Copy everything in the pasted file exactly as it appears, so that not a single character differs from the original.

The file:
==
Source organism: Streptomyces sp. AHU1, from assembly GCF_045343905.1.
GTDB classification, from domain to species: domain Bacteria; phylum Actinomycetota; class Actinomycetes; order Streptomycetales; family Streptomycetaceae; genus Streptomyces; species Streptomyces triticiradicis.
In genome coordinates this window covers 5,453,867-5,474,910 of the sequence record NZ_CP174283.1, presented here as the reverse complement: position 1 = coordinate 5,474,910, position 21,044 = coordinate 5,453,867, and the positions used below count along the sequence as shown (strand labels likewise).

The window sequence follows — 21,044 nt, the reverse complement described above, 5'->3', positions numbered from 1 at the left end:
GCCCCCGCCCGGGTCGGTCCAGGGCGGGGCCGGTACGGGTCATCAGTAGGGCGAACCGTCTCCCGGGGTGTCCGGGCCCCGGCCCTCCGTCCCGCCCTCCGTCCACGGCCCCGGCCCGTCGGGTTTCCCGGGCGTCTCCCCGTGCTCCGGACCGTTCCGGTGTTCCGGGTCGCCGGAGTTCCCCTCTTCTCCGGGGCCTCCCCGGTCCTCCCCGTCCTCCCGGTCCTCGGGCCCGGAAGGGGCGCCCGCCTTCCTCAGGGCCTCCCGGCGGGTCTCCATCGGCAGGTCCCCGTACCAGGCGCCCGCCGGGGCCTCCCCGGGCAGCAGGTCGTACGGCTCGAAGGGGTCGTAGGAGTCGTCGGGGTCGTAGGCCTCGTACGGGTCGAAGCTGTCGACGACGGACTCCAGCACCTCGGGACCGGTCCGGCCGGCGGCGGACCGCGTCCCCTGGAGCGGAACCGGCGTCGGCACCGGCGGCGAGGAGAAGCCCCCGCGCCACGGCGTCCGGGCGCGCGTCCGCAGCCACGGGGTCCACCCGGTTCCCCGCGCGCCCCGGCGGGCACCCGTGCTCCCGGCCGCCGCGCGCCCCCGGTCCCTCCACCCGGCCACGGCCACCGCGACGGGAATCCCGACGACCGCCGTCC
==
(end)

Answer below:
Source organism: Streptomyces sp. AHU1, from assembly GCF_045343905.1.
GTDB classification, from domain to species: domain Bacteria; phylum Actinomycetota; class Actinomycetes; order Streptomycetales; family Streptomycetaceae; genus Streptomyces; species Streptomyces triticiradicis.
In genome coordinates this window covers 5,453,867-5,474,910 of the sequence record NZ_CP174283.1, presented here as the reverse complement: position 1 = coordinate 5,474,910, position 21,044 = coordinate 5,453,867, and the positions used below count along the sequence as shown (strand labels likewise).

The window sequence follows — 21,044 nt, the reverse complement described above, 5'->3', positions numbered from 1 at the left end:
GCCCCCGCCCGGGTCGGTCCAGGGCGGGGCCGGTACGGGTCATCAGTAGGGCGAACCGTCTCCCGGGGTGTCCGGGCCCCGGCCCTCCGTCCCGCCCTCCGTCCACGGCCCCGGCCCGTCGGGTTTCCCGGGCGTCTCCCCGTGCTCCGGACCGTTCCGGTGTTCCGGGTCGCCGGAGTTCCCCTCTTCTCCGGGGCCTCCCCGGTCCTCCCCGTCCTCCCGGTCCTCGGGCCCGGAAGGGGCGCCCGCCTTCCTCAGGGCCTCCCGGCGGGTCTCCATCGGCAGGTCCCCGTACCAGGCGCCCGCCGGGGCCTCCCCGGGCAGCAGGTCGTACGGCTCGAAGGGGTCGTAGGAGTCGTCGGGGTCGTAGGCCTCGTACGGGTCGAAGCTGTCGACGACGGACTCCAGCACCTCGGGACCGGTCCGGCCGGCGGCGGACCGCGTCCCCTGGAGCGGAACCGGCGTCGGCACCGGCGGCGAGGAGAAGCCCCCGCGCCACGGCGTCCGGGCGCGCGTCCGCAGCCACGGGGTCCACCCGGTTCCCCGCGCGCCCCGGCGGGCACCCGTGCTCCCGGCCGCCGCGCGCCCCCGGTCCCTCCACCCGGCCACGGCCACCGCGACGGGAATCCCGACGACCGCCGTCC